The Miami Heat have created a great brand through 21 years of mostly successful on-court performance, a rotating cast of memorable players and — perhaps most of all — a logo, color scheme and overall style that have nearly made me forget just how dumb their name is. Fortunately, there are plenty of horrible tattoos out there walking around that help remind me to “Never Forget.”
Still, from Rony Seikaly and Glen Rice toiling away in obscurity to Timmy and Zo making waves in the East to Flash and Shaq bringing home the Larry O’Brien trophy, the franchise has enjoyed a nice linear arc of success. And the team’s entire style, along with its logo, has transformed from expansion fly to champion iconic. For a team that once retired Michael Jordan’s “23” in its rafters, today, the only jersey you’re going to see on South Beach is a Dwyane Wade — or maybe a Rudy Gay.
Looking past any of that, juxtaposed against other NBA teams that use basketballs in their logos (looking squarely at you, Clipps and Nets), the Heat have laid out blueprint plans for how any expansion franchise in sports should create and manage its logo:
Step 1: Create a logo that relates to your name. (Disclaimer: If you’re name is “The Thunder,” change name before beginning logo process.)
Step 2: Make your logo simple, sticking to the script of what has worked historically while also — and this is where most teams go astray — adding a singular, unique element that sets you apart.
Step 3: Don’t use more than three colors — or four if completely necessary and you can give a legitimate, well-articulated reason for it.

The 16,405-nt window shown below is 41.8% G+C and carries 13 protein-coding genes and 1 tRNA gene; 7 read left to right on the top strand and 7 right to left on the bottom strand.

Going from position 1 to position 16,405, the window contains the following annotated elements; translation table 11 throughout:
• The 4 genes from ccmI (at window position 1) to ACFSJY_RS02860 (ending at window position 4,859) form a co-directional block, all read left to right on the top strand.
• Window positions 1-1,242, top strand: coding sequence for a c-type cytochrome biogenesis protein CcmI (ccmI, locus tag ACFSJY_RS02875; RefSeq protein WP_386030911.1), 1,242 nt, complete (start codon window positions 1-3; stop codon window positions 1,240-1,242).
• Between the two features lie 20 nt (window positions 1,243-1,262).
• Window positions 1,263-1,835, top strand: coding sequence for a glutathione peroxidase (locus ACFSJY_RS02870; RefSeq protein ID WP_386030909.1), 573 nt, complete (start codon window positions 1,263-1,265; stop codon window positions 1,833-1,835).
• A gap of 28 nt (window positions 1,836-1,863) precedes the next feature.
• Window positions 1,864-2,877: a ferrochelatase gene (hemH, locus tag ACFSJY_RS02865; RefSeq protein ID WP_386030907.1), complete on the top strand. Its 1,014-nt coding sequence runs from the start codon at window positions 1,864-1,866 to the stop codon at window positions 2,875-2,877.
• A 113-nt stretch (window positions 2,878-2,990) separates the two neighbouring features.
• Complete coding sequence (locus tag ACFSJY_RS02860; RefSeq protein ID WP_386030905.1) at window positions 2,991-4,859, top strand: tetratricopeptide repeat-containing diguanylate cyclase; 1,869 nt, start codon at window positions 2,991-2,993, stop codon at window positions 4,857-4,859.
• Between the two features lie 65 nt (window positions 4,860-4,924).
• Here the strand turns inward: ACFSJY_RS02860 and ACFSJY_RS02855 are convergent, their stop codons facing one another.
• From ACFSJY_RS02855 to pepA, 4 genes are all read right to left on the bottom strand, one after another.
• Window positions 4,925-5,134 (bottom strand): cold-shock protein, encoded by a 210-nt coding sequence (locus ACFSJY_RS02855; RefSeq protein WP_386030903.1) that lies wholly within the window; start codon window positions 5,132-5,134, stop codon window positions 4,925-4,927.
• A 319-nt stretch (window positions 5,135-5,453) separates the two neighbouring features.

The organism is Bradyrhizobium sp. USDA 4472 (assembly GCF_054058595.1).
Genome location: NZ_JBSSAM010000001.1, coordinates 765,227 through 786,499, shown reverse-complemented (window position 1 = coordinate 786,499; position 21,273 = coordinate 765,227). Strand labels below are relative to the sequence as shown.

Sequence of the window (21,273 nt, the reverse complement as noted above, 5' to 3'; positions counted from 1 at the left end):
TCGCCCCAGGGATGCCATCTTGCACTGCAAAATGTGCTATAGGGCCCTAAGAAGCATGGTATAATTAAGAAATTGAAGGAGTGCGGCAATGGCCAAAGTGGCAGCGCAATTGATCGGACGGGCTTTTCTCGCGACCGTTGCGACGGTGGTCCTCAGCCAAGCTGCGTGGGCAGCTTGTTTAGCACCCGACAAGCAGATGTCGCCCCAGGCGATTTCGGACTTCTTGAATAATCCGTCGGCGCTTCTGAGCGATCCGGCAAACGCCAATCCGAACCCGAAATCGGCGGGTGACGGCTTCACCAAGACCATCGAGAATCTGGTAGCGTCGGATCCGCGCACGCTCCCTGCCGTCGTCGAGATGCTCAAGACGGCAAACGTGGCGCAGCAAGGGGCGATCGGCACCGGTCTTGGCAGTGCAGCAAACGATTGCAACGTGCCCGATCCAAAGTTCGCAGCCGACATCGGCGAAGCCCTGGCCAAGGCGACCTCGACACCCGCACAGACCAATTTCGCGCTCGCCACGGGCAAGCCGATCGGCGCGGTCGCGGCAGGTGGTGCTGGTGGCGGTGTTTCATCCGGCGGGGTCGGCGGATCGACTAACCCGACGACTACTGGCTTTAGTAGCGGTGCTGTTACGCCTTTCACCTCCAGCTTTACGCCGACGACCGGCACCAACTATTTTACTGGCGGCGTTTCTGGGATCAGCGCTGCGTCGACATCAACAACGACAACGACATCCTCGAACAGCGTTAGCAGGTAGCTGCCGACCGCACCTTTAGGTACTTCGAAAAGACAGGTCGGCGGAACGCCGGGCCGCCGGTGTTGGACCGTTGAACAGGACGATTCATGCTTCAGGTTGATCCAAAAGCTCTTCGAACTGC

Step 4: Don’t use ephemeral color combinations, lettering or design principles that will be dated in a decade. The last thing you want is to wind up like the Spurs, who abandoned their timeless silver-and-black logo in favor of colors representative of an interior design fad during the South West population boom, only to later realize that, yeah, don’t do that. Not so coincidentally, the Spurs have reverted back to their original look. See also: 76ers, Philadelphia; Pistons, Detroit. (And, yes, I realize that the Heat’s lettering might start to look dated within the next decade — although not necessarily. Regardless, they should be able to launch a preemptive, minor redesign that will avert looking like an early-90s relic if necessary.)
Step 5: If after a few years you determine that the logo is not perfect, tweak it a little provided you first determine that the logo is worth preserving. This is always the ideal way of changing things. Never change just for change’s sake. Worse still is changing for marketing sake or to create a new revenue stream. Fans have and want to maintain a connection to the past and even if it’s only five or six years, a change will be jarring and ultimately unfortunate. Still, be honest with yourselves. If the logo needs aborting, don’t hesitate — kick that bitch down the stairs.
Step 6: Once you have a good look, remember the best part of Jay-Z’s Blueprint and apply it to your franchise: Never Change.
What up to my Miami and St. Thomas connects.
If Hov don’t sign LeBron, him and Flash gonna get paper longer than Pippen’s arms.